THE IGNATIAN PROBLEM.
IN the present, as between the brief Syriac recension of three epistles, the shorter of the two Greek recensions of seven epistles, and the longer Greek recension, there is a very general agreement that the second is the more primitive, whether it is to be accounted the unadulterated product of the hand of Ignatius or not.
The greater continuity of thought in the shorter Greek recension suggests rather that the Syriac epistles were made by an abridgment of it than that it arose by enlargement of them. Moreover, the task of abridging would have been a very simple matter, whereas that of enlarging in the manner supposed would have been difficult. No one would have been likely to have attempted so laborious a task except on the score of a desire to modify the contents in favor of some particular views. But doctrinally and ecclesiastically the two lists of epistles are of very much the same tenor.
The longer Greek recension is discredited by points of similarity with the confessedly spurious epistles attributed to Ignatius, by plain indications of borrowing from the writings of Eusebius and the Apostolic Constitutions, and by other tokens of a comparatively late origin. These facts place it in unfavorable contrast with the other Greek recension.
Respecting the genuineness of the shorter Greek recension of the seven epistles, Lightfoot makes the following cogent summary of evidence:--
- No Christian writings of the second century, and very few writing of antiquity, whether Christian or pagan, are so well authenticated as the epistles of Ignatius. If the epistle of Polycarp be accepted as genuine, the authentication is perfect.
- The main ground of objection against the genuineness of the epistle of Polycarp is its authentication of the Ignatian epistles. Otherwise there is every reason to believe that it would have passed unquestioned.
- The epistle of Polycarp itself is exceptionally well authenticated by the testimony of his disciple Irenaeus.
- All attempts to explain the phenomena of the epistle of Polycarp, as forged or interpolated to give color to the Ignatian epistles, have signally failed.
- The external testimony to the Ignatian epistles being so strong, only the most decisive marks of spuriousness in the epistles themselves, as for instance proved anachronisms, would justify us in suspecting them as interpolated or rejecting them as spurious.
- But so far is this from being the case that one after another the anachronisms urged against these letters have vanished in the light of further knowledge.
- As regards the argument which Daillé calls 'palmary' -- the prevalence of episcopacy as a recognized institution -- we may say boldly that all the facts point the other way; If the writer of these letters had represented the churches of Asia Minor as under presbyteral government, he would have contradicted all the evidence, which without one dissentient voice points to episcopacy as the established form of church government in these districts from the close of the first century.
- The circumstances of the condemnation, captivity, and journey of Ignatius, which have been a stumbling-block to some modern critics, did not present any difficulty to those who lived near the time and therefore knew best what might be expected under the circumstances; and they are sufficiently borne out by examples, more or less analogous, to establish their credibility.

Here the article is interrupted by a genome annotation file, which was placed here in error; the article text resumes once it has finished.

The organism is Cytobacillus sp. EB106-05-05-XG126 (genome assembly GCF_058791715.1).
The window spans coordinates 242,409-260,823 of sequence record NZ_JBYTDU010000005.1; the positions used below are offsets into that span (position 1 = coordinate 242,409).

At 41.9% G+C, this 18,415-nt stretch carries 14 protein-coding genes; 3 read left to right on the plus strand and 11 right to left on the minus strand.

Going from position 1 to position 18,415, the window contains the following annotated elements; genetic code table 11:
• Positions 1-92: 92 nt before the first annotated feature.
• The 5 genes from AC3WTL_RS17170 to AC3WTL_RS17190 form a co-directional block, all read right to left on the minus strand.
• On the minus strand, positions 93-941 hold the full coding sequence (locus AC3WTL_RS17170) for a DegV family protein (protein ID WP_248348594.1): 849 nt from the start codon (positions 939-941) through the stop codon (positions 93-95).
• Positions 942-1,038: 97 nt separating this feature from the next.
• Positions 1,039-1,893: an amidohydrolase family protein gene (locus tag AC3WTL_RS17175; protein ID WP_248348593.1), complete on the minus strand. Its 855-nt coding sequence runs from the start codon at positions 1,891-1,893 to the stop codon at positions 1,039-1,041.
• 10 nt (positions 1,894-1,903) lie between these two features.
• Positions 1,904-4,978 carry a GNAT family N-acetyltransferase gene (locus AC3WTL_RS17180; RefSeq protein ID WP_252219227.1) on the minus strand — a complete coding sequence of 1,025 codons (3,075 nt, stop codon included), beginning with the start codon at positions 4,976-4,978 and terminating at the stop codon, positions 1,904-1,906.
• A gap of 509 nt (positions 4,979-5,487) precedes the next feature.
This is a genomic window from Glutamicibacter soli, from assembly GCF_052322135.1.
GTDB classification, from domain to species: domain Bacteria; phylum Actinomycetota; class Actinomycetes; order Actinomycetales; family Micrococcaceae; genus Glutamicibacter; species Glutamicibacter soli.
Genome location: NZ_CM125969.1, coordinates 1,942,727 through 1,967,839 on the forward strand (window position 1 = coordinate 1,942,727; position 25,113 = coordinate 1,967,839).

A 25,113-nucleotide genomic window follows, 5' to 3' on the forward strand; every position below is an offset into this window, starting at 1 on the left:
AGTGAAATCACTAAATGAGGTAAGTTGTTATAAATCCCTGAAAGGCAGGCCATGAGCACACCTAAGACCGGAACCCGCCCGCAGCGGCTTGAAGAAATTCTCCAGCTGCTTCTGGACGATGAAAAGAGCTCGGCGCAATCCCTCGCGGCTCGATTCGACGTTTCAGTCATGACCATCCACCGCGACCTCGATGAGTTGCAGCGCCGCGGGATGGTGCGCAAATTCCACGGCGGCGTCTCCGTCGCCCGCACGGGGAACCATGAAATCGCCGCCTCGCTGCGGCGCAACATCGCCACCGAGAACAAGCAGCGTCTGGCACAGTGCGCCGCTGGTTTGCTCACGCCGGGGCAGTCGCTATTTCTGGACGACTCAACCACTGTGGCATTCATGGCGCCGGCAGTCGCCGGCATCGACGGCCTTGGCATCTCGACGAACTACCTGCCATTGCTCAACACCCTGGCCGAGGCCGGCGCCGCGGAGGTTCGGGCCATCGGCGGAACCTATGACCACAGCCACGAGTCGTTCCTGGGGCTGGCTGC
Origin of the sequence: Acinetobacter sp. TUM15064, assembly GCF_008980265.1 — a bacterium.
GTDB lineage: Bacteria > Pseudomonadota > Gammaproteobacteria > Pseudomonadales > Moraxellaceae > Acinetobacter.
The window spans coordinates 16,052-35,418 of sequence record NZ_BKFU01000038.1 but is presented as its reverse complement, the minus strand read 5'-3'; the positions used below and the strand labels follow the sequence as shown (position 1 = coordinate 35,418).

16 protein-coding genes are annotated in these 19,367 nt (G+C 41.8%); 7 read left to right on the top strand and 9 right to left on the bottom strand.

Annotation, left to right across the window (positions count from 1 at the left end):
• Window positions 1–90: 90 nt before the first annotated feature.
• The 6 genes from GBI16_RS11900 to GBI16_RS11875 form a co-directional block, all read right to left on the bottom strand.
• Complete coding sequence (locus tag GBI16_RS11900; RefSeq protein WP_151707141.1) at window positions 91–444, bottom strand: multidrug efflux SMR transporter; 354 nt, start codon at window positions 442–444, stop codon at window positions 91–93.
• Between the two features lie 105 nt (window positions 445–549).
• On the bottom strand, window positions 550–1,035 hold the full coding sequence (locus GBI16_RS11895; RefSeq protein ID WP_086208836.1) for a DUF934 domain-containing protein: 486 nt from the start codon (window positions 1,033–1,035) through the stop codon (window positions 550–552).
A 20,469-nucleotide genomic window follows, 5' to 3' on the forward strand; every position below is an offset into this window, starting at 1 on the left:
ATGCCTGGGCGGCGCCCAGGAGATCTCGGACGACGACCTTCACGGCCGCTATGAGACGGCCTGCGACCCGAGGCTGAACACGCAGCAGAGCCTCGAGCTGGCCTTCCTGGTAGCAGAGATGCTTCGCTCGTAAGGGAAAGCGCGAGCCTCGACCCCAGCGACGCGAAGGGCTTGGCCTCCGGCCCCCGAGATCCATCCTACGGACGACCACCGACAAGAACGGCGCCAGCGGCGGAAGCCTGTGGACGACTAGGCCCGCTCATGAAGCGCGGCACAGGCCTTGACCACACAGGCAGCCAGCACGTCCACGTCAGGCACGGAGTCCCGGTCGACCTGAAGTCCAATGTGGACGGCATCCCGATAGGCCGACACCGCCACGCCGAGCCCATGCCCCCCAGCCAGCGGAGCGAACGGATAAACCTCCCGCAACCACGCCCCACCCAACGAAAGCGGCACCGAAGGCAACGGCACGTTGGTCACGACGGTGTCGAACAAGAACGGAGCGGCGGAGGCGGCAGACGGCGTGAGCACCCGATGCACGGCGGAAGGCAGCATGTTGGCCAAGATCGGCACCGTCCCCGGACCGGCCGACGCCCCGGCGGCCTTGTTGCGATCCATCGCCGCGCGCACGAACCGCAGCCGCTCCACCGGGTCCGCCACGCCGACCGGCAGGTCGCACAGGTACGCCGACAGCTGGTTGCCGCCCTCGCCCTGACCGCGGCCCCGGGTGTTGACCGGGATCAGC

- The objections to the style and language of the epistles are beside the purpose. In some cases they arise from a misunderstanding of the writer's meaning. Generally they may be said to rest on the assumption that an apostolic father could not use exaggerated expressions, overstrained images, and the like,-certainly a sandy foundation on which to build an argument.
- A like answer holds with regard to any extravagances in sentiment or opinion or character. Why should Ignatius not have exceeded the bounds of sober reason or correct taste? Other men in his own and immediately succeeding ages did both. As an apostolic father he was not exempt from the failings, if failings they were, of his age and position.
- While investigation of the contents of these epistles has yielded this negative result, in dissipating the objections, it has at the same time had a high positive value, as revealing indications of a very early date, and therefore presumably of genuineness, in the surrounding circumstances, more especially in the types of false doctrine which it combats, in the ecclesiastical status which it presents, and in the manner in which it deals with the evangelical and apostolic documents.
- Moreover, we discover in the personal environments of the assumed writer, and more especially in the notices of his route, many subtle coincidences which we are constrained to regard as undesigned, and which seem altogether beyond the reach of a forger.
- So likewise the peculiarities in style and diction of the epistles, as also in the representation of the writer's character, are much more capable of explanation in a genuine writing than in a forgery.
- While external and internal evidence thus combine to assert the genuineness of these writings, no satisfactory account has been or apparently can be given of them as a forgery of a later date than Ignatius. They would be quite purposeless as such; for they entirely omit all topics which would especially interest any subsequent age. On these grounds we are constrained to accept the Seven Epistles of the Middle Form as the genuine work of Ignatius."